Background. Supplementation of 5-aminosalicylic acid (5-ASA) and of iron are among the principal therapies in patients with inflammatory bowel disease. Therapeutic iron, as well as heme iron from chronic mucosal bleeding, can increase iron-mediated oxidative stress in colitis. This study was designed to examine the influence of iron supplementation on histological expression and oxidative status relative to 5-ASA treatment and antioxidant treatment. Methods. Colitis was induced using the iodoacetamide rat model, and rats were divided into different dietary groups of 6 rats each: 1, normal chow diet (control); 2, diet supplemented with iron; 3, iron supplementation and lycopene; 4, iron and β-carotene; 5,5-ASA; 6,5-ASA and lycopene; 7,5-ASA and iron; 8, 5-ASA, iron, and lycopene. The animals were killed after 3 days and the weight of the ulcerated area recorded. Mucosal specimens were histologically evaluated. Myeloperoxidase (MPO) was measured to evaluate inflammatory status (U/g). Malondialdehyde (MDA) was measured in colonic tissue (μmol/g) and superoxide dismutase (SOD) in erythrocytes to assess the degree of tissue oxidative stress. Results. Significantly more severe colitis, including necrosis, ulceration, and hemorrhage, was seen in colonic biopsies of rats with colitis when iron was supplemented. This pathology was attenuated when iron was given in combination with 5-ASA and/or lycopene. There was no significant benefit from adding β-carotene. Conclusions. Iron supplementation can amplify the inflammatory response and subsequent mucosal damage in a rat model of colitis. We suggest that the resultant oxidative stress generated by iron supplementation leads to the extension and propagation of crypt abscesses, either through direct membrane disruption by lipid peroxidation or through the generation of secondary toxic oxidants. Simultaneous treatment with 5-ASA and/or lycopene minimizes the potential hazard of iron. Therefore, we suggest giving iron supplementation with 5-ASA or lycopene or both.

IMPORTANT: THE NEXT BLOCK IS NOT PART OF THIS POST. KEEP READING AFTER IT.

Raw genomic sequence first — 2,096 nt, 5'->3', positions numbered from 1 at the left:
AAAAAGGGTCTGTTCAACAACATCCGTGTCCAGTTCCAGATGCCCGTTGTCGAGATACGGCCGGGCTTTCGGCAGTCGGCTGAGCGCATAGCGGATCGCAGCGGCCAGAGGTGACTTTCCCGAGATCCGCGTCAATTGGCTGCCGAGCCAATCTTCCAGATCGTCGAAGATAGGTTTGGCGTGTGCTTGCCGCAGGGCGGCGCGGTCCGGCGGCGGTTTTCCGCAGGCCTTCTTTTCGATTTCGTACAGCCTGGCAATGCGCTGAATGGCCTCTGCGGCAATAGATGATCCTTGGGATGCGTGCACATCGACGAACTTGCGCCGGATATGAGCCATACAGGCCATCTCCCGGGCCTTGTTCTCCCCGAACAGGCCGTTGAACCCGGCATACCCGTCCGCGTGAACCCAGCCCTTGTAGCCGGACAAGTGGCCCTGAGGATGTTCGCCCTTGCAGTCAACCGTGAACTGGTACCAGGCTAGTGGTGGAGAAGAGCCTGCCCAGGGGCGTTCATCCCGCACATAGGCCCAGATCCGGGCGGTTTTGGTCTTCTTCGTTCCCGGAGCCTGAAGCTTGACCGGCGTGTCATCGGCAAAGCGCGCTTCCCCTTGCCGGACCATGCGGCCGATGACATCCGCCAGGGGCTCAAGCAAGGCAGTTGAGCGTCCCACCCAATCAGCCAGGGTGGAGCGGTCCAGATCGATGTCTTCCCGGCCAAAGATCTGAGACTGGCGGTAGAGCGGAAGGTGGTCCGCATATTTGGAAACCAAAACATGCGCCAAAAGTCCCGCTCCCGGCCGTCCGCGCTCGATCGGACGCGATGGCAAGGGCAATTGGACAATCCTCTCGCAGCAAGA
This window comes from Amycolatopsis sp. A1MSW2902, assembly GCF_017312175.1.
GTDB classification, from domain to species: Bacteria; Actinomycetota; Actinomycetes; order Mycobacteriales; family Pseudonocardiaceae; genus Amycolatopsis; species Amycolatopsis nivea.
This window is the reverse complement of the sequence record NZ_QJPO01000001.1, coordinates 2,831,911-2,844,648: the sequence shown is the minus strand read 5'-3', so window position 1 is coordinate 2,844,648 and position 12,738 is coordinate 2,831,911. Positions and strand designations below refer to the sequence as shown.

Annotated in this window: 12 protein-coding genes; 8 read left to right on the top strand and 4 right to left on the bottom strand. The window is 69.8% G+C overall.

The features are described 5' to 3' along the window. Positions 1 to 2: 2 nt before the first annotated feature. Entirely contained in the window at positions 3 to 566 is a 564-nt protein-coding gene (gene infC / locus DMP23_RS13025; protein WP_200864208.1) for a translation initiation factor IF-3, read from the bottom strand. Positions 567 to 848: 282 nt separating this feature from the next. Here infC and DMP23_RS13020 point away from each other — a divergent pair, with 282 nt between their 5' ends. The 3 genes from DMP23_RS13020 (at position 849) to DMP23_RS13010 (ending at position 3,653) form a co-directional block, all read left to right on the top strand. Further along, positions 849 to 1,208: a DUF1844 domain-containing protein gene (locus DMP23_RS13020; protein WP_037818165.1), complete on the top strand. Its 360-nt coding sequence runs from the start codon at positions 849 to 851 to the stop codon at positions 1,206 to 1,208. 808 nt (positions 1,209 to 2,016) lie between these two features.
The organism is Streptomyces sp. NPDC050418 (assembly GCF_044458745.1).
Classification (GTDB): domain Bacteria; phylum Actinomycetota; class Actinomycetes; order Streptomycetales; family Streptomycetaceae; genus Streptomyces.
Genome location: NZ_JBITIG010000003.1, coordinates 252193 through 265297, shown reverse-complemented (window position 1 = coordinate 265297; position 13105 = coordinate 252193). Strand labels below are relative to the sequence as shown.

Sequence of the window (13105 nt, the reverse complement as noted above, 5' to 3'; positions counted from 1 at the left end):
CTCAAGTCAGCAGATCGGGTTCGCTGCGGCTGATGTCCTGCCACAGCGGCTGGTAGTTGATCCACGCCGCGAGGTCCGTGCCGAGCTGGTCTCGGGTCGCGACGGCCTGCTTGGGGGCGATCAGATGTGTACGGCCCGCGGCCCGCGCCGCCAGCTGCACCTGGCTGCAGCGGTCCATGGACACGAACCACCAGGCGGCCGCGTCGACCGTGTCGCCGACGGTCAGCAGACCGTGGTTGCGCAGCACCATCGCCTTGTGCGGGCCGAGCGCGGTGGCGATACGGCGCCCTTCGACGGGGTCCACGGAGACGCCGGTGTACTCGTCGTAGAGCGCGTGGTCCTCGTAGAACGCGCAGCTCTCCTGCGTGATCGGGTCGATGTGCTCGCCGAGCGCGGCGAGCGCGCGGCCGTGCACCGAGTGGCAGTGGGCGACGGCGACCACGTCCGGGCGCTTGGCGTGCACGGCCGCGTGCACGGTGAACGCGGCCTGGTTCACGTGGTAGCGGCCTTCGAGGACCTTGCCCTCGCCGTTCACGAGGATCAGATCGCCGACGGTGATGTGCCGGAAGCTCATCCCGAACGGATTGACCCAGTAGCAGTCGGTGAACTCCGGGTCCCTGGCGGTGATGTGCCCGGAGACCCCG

- Inflammatory bowel disease
- Oxidative stress